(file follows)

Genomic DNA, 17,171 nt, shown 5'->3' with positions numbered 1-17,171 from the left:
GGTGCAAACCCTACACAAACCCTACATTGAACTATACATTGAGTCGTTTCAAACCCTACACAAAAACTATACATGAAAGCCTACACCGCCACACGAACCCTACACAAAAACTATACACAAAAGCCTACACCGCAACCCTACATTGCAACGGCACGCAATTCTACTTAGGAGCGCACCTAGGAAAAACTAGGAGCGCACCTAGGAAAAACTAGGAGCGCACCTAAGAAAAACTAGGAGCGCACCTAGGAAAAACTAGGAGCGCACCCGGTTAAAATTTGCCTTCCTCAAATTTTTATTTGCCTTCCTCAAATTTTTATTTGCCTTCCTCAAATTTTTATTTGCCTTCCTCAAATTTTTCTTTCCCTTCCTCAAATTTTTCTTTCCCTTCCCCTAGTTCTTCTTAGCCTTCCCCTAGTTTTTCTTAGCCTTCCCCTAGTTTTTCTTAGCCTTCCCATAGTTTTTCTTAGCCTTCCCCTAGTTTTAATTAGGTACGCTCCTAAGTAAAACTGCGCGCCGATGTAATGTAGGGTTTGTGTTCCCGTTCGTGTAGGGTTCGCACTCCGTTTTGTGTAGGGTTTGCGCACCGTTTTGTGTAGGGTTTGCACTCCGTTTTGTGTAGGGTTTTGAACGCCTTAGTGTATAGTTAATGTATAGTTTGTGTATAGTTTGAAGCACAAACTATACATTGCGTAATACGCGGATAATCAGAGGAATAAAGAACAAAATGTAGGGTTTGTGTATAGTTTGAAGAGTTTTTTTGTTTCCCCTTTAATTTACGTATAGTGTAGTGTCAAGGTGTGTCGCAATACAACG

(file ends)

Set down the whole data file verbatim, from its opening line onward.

Genomic DNA, 17,171 nt, shown 5'->3' with positions numbered 1-17,171 from the left:
GGTGCAAACCCTACACAAACCCTACATTGAACTATACATTGAGTCGTTTCAAACCCTACACAAAAACTATACATGAAAGCCTACACCGCCACACGAACCCTACACAAAAACTATACACAAAAGCCTACACCGCAACCCTACATTGCAACGGCACGCAATTCTACTTAGGAGCGCACCTAGGAAAAACTAGGAGCGCACCTAGGAAAAACTAGGAGCGCACCTAAGAAAAACTAGGAGCGCACCTAGGAAAAACTAGGAGCGCACCCGGTTAAAATTTGCCTTCCTCAAATTTTTATTTGCCTTCCTCAAATTTTTATTTGCCTTCCTCAAATTTTTATTTGCCTTCCTCAAATTTTTCTTTCCCTTCCTCAAATTTTTCTTTCCCTTCCCCTAGTTCTTCTTAGCCTTCCCCTAGTTTTTCTTAGCCTTCCCCTAGTTTTTCTTAGCCTTCCCATAGTTTTTCTTAGCCTTCCCCTAGTTTTAATTAGGTACGCTCCTAAGTAAAACTGCGCGCCGATGTAATGTAGGGTTTGTGTTCCCGTTCGTGTAGGGTTCGCACTCCGTTTTGTGTAGGGTTTGCGCACCGTTTTGTGTAGGGTTTGCACTCCGTTTTGTGTAGGGTTTTGAACGCCTTAGTGTATAGTTAATGTATAGTTTGTGTATAGTTTGAAGCACAAACTATACATTGCGTAATACGCGGATAATCAGAGGAATAAAGAACAAAATGTAGGGTTTGTGTATAGTTTGAAGAGTTTTTTTGTTTCCCCTTTAATTTACGTATAGTGTAGTGTCAAGGTGTGTCGCAATACAACG